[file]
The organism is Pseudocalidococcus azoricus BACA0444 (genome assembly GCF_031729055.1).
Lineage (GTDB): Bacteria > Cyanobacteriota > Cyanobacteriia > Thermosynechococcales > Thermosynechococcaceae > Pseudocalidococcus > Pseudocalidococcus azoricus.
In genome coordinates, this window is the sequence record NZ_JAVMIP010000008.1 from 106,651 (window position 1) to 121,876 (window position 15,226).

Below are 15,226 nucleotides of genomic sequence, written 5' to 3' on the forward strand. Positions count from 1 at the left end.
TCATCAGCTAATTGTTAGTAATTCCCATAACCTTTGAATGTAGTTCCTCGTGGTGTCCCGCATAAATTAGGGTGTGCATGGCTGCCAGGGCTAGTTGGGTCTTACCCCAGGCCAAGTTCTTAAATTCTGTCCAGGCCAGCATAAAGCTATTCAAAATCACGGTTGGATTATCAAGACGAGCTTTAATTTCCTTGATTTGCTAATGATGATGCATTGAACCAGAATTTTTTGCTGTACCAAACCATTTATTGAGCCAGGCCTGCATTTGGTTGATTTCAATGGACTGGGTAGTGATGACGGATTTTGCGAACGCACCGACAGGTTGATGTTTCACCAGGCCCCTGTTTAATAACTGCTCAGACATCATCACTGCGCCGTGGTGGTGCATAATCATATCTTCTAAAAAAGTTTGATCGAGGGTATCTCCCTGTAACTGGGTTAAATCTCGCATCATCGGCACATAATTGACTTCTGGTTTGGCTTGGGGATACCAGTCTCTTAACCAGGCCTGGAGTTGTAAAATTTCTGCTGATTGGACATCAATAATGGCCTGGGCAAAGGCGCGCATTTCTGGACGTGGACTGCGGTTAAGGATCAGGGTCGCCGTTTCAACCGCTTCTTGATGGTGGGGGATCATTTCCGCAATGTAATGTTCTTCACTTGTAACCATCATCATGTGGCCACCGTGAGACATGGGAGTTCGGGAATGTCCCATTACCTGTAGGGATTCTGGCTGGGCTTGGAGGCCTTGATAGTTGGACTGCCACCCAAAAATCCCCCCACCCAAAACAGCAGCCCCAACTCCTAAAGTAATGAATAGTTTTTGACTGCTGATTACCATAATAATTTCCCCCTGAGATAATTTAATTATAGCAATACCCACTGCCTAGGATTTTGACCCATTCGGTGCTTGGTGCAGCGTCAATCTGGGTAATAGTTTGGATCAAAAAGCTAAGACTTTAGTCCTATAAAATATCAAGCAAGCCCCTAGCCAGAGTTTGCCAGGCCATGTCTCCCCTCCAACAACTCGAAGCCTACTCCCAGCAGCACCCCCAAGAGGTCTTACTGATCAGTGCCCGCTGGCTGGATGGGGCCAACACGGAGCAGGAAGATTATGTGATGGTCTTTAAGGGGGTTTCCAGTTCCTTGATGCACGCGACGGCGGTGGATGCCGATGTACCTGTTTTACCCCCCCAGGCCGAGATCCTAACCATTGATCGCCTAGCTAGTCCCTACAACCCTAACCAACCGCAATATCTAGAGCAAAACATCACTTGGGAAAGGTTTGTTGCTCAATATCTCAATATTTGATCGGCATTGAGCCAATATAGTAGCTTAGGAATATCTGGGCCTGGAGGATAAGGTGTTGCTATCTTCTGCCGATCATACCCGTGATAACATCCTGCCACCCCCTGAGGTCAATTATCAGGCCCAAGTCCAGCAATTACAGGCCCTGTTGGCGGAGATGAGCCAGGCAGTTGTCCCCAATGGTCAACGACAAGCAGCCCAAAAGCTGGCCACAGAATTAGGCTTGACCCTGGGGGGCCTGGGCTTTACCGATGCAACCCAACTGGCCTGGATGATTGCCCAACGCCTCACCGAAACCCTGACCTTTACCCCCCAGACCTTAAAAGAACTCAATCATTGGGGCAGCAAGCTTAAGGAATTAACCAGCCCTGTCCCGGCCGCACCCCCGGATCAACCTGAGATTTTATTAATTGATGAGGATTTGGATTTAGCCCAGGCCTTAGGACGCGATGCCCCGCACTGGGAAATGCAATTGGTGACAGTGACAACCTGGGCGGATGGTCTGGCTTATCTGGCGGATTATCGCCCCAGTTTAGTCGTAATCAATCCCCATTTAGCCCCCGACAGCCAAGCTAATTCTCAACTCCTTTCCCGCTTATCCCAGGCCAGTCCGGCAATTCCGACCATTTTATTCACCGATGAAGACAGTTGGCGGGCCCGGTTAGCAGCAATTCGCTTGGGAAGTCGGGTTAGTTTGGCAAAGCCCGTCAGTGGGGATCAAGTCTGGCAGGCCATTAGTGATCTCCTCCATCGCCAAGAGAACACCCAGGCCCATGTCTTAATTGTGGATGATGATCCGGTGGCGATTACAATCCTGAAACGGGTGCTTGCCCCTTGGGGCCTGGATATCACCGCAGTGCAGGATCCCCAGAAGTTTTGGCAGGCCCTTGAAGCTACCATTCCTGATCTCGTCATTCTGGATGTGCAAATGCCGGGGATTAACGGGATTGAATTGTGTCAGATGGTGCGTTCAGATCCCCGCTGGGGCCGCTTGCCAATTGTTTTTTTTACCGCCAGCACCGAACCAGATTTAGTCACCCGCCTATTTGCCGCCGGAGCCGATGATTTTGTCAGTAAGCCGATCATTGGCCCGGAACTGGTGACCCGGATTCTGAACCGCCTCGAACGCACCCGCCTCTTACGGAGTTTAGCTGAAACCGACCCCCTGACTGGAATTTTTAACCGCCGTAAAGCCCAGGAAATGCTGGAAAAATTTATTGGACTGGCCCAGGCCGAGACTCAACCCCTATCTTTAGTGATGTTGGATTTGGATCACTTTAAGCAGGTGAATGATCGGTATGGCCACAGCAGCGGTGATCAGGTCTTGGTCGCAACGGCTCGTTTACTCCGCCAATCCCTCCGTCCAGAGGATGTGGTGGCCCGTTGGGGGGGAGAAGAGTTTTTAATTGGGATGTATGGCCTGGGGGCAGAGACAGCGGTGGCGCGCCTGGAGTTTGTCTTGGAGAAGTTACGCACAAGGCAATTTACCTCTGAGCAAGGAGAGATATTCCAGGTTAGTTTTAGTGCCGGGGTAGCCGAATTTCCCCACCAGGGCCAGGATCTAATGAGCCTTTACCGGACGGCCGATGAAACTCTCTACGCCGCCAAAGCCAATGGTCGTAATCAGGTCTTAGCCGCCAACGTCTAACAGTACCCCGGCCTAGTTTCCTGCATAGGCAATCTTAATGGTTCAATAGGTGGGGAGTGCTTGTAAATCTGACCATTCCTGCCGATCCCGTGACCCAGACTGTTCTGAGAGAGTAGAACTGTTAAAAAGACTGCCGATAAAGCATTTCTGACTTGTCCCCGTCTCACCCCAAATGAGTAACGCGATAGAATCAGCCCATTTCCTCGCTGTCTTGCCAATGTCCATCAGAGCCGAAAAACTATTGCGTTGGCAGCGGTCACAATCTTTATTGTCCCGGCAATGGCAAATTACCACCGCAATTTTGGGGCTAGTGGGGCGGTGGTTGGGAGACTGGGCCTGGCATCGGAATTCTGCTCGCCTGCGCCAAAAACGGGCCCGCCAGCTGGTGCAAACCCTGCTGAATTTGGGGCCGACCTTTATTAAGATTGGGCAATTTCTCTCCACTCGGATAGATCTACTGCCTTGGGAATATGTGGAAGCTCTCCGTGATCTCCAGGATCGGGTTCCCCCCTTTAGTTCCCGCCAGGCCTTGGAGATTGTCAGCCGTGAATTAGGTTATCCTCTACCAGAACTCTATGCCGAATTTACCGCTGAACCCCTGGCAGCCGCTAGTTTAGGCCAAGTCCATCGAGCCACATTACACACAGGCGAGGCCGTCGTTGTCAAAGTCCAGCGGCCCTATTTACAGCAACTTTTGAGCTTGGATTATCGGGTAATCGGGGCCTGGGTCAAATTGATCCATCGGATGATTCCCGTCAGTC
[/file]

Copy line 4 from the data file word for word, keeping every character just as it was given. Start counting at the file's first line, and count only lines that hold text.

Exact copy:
Below are 15,226 nucleotides of genomic sequence, written 5' to 3' on the forward strand. Positions count from 1 at the left end.